‘Catch and release’ is the colloquial (slang) name of a long-time U.S. immigration enforcement protocol. Essentially, the policy simply allows those who have been accused of immigration violations to be released in the interim period while they are waiting to go before an immigration judge. Politically, catch and release has become an extremely controversial issue. In 2006, Michael Chertoff, then the head of Homeland Security for President Bush, announced an end to the policy.
A Soft End to Catch & Release
Chertoff’s announcement did not actually bring a ‘hard’ end to catch and release. Indeed, under the administrations of both George W. Bush and Barack Obama, Customs and Border Patrol (CBP) agents were generally given discretion to determine the appropriate measures to take in individual immigration enforcement circumstances. Depending on their assessment of the situation, CBP agents could order those accused of immigration violations:
- Detained; or
In the eyes of many, including the American Civil Liberties Union (ACLU), this type of policy was already far too harsh on undocumented immigrants, many of whom have families with young children. However, in the assessment of President Donald Trump, this already strict immigration enforcement policy was still not harsh enough. Upon assuming office, Trump ordered an end to catch and release.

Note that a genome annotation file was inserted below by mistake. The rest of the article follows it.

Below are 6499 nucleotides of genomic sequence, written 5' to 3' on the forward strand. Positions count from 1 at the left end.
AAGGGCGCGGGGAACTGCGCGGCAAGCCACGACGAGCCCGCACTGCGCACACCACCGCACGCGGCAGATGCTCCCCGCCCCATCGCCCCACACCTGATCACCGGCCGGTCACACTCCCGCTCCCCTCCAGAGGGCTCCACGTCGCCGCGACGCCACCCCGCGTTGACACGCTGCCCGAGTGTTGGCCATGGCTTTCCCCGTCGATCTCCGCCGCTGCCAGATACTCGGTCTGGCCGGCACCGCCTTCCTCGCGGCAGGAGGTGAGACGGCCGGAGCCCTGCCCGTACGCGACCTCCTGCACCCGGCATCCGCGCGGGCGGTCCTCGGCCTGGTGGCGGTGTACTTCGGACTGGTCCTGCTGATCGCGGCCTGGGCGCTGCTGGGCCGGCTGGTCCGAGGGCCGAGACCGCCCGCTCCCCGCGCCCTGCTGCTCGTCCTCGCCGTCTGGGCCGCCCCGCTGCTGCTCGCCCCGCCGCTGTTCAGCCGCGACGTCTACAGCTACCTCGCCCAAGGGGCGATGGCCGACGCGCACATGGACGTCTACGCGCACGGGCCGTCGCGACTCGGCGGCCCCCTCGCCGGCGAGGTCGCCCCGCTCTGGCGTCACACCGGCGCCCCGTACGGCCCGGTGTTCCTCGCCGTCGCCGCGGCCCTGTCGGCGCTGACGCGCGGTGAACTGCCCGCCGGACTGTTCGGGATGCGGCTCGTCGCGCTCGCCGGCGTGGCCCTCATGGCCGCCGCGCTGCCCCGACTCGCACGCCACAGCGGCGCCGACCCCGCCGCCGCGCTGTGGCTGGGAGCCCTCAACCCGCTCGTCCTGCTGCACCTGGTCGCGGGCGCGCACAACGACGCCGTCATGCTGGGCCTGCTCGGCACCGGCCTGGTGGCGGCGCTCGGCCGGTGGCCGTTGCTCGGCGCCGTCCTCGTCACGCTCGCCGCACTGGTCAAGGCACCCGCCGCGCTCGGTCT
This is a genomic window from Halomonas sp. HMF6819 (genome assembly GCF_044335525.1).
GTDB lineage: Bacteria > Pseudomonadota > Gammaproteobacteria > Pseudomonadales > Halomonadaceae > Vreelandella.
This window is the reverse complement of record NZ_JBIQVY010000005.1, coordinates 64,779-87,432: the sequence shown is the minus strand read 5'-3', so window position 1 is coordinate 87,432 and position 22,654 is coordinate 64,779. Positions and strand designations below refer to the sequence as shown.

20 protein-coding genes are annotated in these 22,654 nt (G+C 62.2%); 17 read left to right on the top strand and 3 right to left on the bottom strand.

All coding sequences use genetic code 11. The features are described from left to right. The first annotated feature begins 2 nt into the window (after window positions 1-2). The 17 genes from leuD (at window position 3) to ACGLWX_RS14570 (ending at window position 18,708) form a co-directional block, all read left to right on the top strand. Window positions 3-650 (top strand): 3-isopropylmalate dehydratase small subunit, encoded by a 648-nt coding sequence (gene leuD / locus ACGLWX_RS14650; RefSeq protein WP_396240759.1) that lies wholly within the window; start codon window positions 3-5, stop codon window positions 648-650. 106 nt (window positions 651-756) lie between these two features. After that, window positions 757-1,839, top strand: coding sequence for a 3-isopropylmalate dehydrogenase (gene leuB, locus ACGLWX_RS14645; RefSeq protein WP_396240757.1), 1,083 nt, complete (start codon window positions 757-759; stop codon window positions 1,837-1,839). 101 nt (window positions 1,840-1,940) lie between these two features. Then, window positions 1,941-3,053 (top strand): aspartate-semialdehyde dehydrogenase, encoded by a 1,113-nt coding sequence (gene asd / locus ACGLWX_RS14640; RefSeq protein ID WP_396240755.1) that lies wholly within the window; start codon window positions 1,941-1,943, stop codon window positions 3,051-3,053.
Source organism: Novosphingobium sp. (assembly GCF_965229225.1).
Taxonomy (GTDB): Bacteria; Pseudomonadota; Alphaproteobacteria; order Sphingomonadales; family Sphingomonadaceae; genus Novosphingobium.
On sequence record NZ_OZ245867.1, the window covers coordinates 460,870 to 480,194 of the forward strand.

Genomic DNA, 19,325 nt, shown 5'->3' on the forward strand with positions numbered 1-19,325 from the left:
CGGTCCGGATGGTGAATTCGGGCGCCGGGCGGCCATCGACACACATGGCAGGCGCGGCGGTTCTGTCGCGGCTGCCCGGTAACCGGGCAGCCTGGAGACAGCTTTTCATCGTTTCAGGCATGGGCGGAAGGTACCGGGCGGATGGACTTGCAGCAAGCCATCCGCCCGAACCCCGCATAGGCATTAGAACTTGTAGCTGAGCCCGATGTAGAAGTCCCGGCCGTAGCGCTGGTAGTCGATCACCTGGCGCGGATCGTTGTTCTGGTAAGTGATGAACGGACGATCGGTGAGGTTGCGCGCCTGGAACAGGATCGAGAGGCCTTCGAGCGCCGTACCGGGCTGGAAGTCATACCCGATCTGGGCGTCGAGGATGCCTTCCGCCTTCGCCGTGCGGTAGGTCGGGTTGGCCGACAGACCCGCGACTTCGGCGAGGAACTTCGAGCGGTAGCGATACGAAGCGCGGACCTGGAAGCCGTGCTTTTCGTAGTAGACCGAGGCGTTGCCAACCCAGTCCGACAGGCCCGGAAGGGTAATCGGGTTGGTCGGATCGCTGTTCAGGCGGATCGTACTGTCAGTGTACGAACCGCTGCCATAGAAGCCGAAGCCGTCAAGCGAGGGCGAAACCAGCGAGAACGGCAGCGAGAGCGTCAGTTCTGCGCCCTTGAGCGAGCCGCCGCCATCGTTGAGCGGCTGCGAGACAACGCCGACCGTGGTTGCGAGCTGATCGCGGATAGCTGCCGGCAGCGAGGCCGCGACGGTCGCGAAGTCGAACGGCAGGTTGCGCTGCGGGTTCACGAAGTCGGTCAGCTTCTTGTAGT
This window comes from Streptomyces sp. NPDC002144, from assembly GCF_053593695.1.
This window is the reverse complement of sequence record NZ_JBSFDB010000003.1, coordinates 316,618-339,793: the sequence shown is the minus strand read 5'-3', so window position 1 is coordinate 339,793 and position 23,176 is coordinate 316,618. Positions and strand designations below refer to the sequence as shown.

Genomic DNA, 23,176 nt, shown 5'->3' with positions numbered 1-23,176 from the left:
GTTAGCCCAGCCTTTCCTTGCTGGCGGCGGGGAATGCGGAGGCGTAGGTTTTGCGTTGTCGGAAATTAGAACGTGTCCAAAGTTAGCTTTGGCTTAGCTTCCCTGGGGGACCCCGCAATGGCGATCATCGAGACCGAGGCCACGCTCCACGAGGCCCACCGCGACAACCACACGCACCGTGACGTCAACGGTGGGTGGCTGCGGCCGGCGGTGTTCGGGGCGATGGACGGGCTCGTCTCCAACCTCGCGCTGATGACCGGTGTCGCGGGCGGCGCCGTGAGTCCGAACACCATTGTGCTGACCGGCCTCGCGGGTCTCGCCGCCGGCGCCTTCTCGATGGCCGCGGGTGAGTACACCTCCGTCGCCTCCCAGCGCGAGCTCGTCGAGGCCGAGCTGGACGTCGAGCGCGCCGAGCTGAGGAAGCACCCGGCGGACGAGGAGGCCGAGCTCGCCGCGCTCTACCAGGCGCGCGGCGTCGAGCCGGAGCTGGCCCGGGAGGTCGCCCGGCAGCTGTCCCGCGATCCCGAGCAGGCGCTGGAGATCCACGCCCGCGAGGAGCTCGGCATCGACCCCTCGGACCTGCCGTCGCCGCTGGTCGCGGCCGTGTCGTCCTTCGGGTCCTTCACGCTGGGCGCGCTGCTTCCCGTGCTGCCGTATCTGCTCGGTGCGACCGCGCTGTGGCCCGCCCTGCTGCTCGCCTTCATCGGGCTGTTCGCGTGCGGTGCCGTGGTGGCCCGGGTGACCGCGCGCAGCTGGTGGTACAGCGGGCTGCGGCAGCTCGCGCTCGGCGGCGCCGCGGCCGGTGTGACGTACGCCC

Donald Trump’s Executive Order on Immigration Enforcement
In an Executive Order signed on January 25th, 2017, President Donald Trump instructed immigration enforcement officials to end the practice of catch and release. Instead, Trump instructed CBP agents to take all available action to ensure that those charged with immigration violations are apprehended and detained pending their removal proceedings.
What Does President Trump’s Order Mean for the Border?
At this point, it is still largely unclear as to what exactly the explicit end of catch and release will actually mean at the border. As was mentioned previously, catch and release was already an officially disfavored policy that Michael Chertoff ‘ended’ over a decade ago. However, catch and release was still frequently used at the border, often for logistical reasons. Consider the very insightful reporting that was done on the issue by the Los Angeles Times a few weeks after Trump signed his executive order. According to reporting, the policy still somewhat remains in place because there is simply no other option. The L.A. Times referenced the fact that the U.S. does not have nearly enough detention space to hold the families that are currently crossing the border. Beyond a shortage of space, there is also a massive immigration backlog. As United States congressmen Henry Cuellar, a Democrat from a border district in Texas, noted in the article, there is currently a 500,000 case backlog, and it is still growing. For now, there is distressing little clarity and certainty on U.S. immigration enforcement procedures.
We Support Immigrants in Los Angeles
If you or your family is in need of immigration law assistance, please do not hesitate to contact the Goldstein Immigration Lawyers today. From our office in Los Angeles, we serve immigrants throughout Southern California, including in Glendale, Beverly Hills, Alhambra and Cerritos.
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